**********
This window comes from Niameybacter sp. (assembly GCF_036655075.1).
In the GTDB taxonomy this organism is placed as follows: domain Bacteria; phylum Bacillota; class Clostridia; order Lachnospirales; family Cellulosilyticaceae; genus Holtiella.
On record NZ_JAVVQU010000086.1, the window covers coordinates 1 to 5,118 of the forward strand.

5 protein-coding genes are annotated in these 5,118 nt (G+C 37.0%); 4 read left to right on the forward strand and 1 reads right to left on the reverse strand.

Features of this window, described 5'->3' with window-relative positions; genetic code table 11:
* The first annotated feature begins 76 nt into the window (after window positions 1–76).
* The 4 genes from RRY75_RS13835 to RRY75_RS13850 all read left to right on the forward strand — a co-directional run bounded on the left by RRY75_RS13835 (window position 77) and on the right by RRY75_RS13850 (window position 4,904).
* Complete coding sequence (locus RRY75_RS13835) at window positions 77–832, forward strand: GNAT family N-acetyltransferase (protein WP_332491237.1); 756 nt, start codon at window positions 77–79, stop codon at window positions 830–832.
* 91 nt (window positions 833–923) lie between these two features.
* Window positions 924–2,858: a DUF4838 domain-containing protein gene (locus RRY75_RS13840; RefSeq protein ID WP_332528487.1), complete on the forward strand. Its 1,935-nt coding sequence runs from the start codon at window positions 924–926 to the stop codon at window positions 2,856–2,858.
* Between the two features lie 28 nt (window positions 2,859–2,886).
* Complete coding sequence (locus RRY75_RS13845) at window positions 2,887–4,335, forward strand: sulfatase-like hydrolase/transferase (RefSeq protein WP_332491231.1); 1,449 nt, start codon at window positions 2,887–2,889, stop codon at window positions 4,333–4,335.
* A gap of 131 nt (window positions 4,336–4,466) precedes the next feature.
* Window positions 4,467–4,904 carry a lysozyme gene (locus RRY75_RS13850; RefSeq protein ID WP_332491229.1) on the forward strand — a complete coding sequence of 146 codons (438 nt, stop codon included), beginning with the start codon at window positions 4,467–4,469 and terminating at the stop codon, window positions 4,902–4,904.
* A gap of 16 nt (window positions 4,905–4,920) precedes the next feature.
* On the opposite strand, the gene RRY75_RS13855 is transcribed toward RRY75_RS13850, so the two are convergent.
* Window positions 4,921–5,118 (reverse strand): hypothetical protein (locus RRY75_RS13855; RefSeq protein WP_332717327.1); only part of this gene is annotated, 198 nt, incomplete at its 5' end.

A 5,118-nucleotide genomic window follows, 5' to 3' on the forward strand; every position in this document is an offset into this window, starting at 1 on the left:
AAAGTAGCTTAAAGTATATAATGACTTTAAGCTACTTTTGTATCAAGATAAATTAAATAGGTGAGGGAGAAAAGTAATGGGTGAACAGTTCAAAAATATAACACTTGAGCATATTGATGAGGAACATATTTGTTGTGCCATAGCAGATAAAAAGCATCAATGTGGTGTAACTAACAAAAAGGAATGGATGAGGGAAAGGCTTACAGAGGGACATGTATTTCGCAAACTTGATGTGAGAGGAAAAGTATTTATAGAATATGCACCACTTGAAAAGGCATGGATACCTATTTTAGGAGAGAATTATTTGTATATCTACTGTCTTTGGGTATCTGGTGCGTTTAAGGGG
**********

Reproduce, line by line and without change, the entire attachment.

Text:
This window comes from Niameybacter sp. (assembly GCF_036655075.1).
In the GTDB taxonomy this organism is placed as follows: domain Bacteria; phylum Bacillota; class Clostridia; order Lachnospirales; family Cellulosilyticaceae; genus Holtiella.
On record NZ_JAVVQU010000086.1, the window covers coordinates 1 to 5,118 of the forward strand.

5 protein-coding genes are annotated in these 5,118 nt (G+C 37.0%); 4 read left to right on the forward strand and 1 reads right to left on the reverse strand.

Features of this window, described 5'->3' with window-relative positions; genetic code table 11:
* The first annotated feature begins 76 nt into the window (after window positions 1–76).
* The 4 genes from RRY75_RS13835 to RRY75_RS13850 all read left to right on the forward strand — a co-directional run bounded on the left by RRY75_RS13835 (window position 77) and on the right by RRY75_RS13850 (window position 4,904).
* Complete coding sequence (locus RRY75_RS13835) at window positions 77–832, forward strand: GNAT family N-acetyltransferase (protein WP_332491237.1); 756 nt, start codon at window positions 77–79, stop codon at window positions 830–832.
* 91 nt (window positions 833–923) lie between these two features.
* Window positions 924–2,858: a DUF4838 domain-containing protein gene (locus RRY75_RS13840; RefSeq protein ID WP_332528487.1), complete on the forward strand. Its 1,935-nt coding sequence runs from the start codon at window positions 924–926 to the stop codon at window positions 2,856–2,858.
* Between the two features lie 28 nt (window positions 2,859–2,886).
* Complete coding sequence (locus RRY75_RS13845) at window positions 2,887–4,335, forward strand: sulfatase-like hydrolase/transferase (RefSeq protein WP_332491231.1); 1,449 nt, start codon at window positions 2,887–2,889, stop codon at window positions 4,333–4,335.
* A gap of 131 nt (window positions 4,336–4,466) precedes the next feature.
* Window positions 4,467–4,904 carry a lysozyme gene (locus RRY75_RS13850; RefSeq protein ID WP_332491229.1) on the forward strand — a complete coding sequence of 146 codons (438 nt, stop codon included), beginning with the start codon at window positions 4,467–4,469 and terminating at the stop codon, window positions 4,902–4,904.
* A gap of 16 nt (window positions 4,905–4,920) precedes the next feature.
* On the opposite strand, the gene RRY75_RS13855 is transcribed toward RRY75_RS13850, so the two are convergent.
* Window positions 4,921–5,118 (reverse strand): hypothetical protein (locus RRY75_RS13855; RefSeq protein WP_332717327.1); only part of this gene is annotated, 198 nt, incomplete at its 5' end.

A 5,118-nucleotide genomic window follows, 5' to 3' on the forward strand; every position in this document is an offset into this window, starting at 1 on the left:
AAAGTAGCTTAAAGTATATAATGACTTTAAGCTACTTTTGTATCAAGATAAATTAAATAGGTGAGGGAGAAAAGTAATGGGTGAACAGTTCAAAAATATAACACTTGAGCATATTGATGAGGAACATATTTGTTGTGCCATAGCAGATAAAAAGCATCAATGTGGTGTAACTAACAAAAAGGAATGGATGAGGGAAAGGCTTACAGAGGGACATGTATTTCGCAAACTTGATGTGAGAGGAAAAGTATTTATAGAATATGCACCACTTGAAAAGGCATGGATACCTATTTTAGGAGAGAATTATTTGTATATCTACTGTCTTTGGGTATCTGGTGCGTTTAAGGGG